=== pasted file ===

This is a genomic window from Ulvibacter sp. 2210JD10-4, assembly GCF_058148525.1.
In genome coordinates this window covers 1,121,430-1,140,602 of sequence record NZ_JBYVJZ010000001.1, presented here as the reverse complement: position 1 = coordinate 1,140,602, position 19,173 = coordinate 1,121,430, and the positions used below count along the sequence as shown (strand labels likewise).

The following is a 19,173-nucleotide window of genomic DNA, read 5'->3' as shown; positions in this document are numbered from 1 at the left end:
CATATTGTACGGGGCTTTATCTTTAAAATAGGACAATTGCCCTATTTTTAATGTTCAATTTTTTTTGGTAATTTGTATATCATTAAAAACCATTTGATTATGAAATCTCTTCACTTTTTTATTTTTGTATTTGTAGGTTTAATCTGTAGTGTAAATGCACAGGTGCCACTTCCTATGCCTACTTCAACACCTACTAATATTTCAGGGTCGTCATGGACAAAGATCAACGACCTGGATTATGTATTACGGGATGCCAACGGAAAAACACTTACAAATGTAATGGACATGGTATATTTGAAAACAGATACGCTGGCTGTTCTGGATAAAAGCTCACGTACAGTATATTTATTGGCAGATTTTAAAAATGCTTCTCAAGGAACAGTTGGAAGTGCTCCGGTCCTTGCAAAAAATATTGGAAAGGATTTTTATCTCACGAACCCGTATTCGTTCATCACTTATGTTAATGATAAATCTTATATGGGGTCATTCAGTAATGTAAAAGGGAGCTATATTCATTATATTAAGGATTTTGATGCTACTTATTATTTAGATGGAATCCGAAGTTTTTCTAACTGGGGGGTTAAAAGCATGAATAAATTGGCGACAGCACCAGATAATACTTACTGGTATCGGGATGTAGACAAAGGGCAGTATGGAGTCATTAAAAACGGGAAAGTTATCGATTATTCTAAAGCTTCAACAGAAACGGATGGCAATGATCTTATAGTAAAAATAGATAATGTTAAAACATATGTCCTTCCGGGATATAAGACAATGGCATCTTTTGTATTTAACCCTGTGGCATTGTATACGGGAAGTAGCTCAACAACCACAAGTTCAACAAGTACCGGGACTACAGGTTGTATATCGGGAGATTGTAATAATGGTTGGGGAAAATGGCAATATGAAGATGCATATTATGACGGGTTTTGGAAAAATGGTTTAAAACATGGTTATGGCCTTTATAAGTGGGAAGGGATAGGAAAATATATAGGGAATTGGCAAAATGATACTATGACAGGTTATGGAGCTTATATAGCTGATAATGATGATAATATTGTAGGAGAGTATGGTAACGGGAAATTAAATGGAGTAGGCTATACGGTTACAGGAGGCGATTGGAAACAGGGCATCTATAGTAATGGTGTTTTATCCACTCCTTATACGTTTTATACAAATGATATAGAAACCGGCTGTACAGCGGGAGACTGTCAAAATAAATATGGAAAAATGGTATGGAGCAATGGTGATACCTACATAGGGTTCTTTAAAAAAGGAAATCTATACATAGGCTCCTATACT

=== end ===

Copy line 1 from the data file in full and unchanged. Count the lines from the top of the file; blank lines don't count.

This is a genomic window from Ulvibacter sp. 2210JD10-4, assembly GCF_058148525.1.